In many species, empirical data suggest that temperatures less than 1 month before breeding strongly influence laying date, consistent with predictions that short lag times between cue and response are more reliable, decreasing the chance of mismatch with prey. Here we show in European starlings (Sturnus vulgaris) that mid-winter temperature ca 50–90 days before laying (8 January–22 February) strongly (r2 = 0.89) predicts annual variation in laying date. Mid-winter temperature also correlated highly with relative...

Data from: Unpredictable perturbation reduces breeding propensity regardless of pre-laying reproductive readiness in a partial capital breeder

Pierre Legagneux, Holly L. Hennin, H. Grant Gilchrist, Tony D. Williams, Oliver P. Love & Joël Bêty
Theoretically, individuals of migratory species should optimize reproductive investment based on a combination of timing of and body condition at arrival on the breeding grounds. A minimum threshold body mass is required to initiate reproduction, and the timing of reaching this threshold is critical because of the trade-off between delaying breeding to gain in condition against the declining value of offspring with later reproductive timing. Long-lived species have the flexibility within their life history to...

Data from: Species and population diversity in Pacific salmon fisheries underpin indigenous food security

Holly K. Nesbitt & Jonathan W. Moore
Indigenous people are considered to be among the most vulnerable to food insecurity and biodiversity loss. Biodiversity is cited as a key component of indigenous food security; however, quantitative examples of this linkage are limited. We examined how species and population diversity influence the food security of indigenous fisheries for Pacific salmon (Oncorhynchus species). We compared two dimensions of food security – catch stability (interannual variability) and access (season length) – across a salmon diversity...

Data from: Bayesian analysis of a morphological supermatrix sheds light on controversial fossil hominin relationships

Mana Dembo, Nicholas J. Matzke, Arne Ø. Mooers & Mark Collard
The phylogenetic relationships of several hominin species remain controversial. Two methodological issues contribute to the uncertainty—use of partial, inconsistent datasets and reliance on phylogenetic methods that are ill-suited to testing competing hypotheses. Here, we report a study designed to overcome these issues. We first compiled a supermatrix of craniodental characters for all widely accepted hominin species. We then took advantage of recently developed Bayesian methods for building trees of serially sampled tips to test among...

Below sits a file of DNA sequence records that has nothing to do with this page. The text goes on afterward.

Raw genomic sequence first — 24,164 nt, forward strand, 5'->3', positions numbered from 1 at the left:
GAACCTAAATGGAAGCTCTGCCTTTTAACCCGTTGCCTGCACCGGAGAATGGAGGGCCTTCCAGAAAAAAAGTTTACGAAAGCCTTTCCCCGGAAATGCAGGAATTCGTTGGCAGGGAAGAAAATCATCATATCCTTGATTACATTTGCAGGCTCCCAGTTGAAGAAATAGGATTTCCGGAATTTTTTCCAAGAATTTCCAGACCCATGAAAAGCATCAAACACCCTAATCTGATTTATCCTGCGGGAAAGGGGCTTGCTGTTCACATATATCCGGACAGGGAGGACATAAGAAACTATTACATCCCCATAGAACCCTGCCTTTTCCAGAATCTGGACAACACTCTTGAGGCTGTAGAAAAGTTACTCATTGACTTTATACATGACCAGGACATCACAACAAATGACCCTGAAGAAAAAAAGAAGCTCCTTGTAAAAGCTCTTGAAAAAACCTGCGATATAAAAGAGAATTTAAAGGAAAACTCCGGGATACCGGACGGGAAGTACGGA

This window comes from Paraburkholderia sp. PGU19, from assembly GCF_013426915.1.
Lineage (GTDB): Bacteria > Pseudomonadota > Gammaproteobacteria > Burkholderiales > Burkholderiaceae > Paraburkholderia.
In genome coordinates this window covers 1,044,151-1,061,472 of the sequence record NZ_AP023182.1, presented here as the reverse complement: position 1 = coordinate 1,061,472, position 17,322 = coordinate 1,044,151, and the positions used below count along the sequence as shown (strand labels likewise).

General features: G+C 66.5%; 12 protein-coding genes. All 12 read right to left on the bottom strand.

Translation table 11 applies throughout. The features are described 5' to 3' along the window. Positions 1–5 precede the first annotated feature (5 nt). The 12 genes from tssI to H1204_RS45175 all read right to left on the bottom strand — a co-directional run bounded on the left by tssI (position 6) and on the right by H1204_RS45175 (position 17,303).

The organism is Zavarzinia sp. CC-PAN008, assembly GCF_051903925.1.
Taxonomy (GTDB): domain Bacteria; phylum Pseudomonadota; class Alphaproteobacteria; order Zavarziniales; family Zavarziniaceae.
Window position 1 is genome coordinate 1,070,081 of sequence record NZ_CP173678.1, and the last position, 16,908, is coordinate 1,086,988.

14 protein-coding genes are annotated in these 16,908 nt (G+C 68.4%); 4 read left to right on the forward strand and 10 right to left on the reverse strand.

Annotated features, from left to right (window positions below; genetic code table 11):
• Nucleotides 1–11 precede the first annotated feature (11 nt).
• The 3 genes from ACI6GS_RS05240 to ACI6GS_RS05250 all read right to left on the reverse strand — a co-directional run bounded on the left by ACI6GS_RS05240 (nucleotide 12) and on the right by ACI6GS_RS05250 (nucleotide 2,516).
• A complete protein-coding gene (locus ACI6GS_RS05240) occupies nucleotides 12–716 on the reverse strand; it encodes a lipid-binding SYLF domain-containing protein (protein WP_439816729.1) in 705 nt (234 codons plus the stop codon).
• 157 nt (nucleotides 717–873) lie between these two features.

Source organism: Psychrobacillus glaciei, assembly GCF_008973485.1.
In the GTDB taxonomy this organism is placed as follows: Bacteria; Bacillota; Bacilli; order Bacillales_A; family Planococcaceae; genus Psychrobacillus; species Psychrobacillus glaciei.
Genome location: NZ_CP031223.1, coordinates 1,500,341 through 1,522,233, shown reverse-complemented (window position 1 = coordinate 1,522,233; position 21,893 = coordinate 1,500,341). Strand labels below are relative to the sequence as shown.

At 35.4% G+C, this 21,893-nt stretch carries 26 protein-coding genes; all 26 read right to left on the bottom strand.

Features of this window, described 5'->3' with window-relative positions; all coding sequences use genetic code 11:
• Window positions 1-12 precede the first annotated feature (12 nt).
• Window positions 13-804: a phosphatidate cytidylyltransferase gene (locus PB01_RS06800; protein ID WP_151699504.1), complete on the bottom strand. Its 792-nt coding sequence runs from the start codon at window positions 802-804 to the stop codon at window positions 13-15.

Data from: State dependence, personality, and plants: light-foraging decisions in Mimosa pudica (L.)

Franz W. Simon, Christina N. Hodson & Bernard R. Roitberg
Plants make foraging decisions that are dependent on ecological conditions, such as resource availability and distribution. Despite the field of plant behavioral ecology gaining momentum, ecologists still know little about what factors impact plant behavior, especially light-foraging behavior. We made use of the behavioral reaction norm approach to investigate light foraging in a plant species that exhibits rapid movement: Mimosa pudica. We explored how herbivore avoidance behavior in M. pudica (which closes its leaflets temporarily...

Data from: Transitions between phases of genomic differentiation during stick-insect speciation

Rüdiger Riesch, Moritz Muschick, Dorothea Lindtke, Romain Villoutreix, Aaron A. Comeault, Timothy E. Farkas, Kay Lucek, Elizabeth Hellen, Víctor Soria-Carrasco, Stuart R. Dennis, Clarissa F. De Carvalho, Rebecca J. Safran, Cristina P. Sandoval, Jeff Feder, Regine Gries, Bernard J. Crespi, Gerhard Gries, Zach Gompert & Patrik Nosil
Speciation can involve a transition from a few genetic loci that are resistant to gene flow to genome-wide differentiation. However, only limited data exist concerning this transition and the factors promoting it. Here, we study phases of speciation using data from >100 populations of 11 species of Timema stick insects. Consistent with early phases of genic speciation, adaptive colour-pattern loci reside in localized genetic regions of accentuated differentiation between populations experiencing gene flow. Transitions to...

Data from: A genetic locus for paranoia

Bernard Crespi, Silven Read, Iiro Salminen & Peter Hurd
The psychological effects of brain-expressed imprinted genes in humans are virtually unknown. Prader-Willi syndrome (PWS) is a neurogenetic condition mediated by genomic imprinting, which involves high rates of psychosis characterized by hallucinations and paranoia, as well as autism. Altered expression of two brain-expressed imprinted genes, MAGEL2 and NDN, mediates a suite of PWS-related phenotypes, including behavior, from studies of mice. We phenotyped a large population of typical individuals for schizophrenia-spectrum and autism-spectrum traits, and genotyped...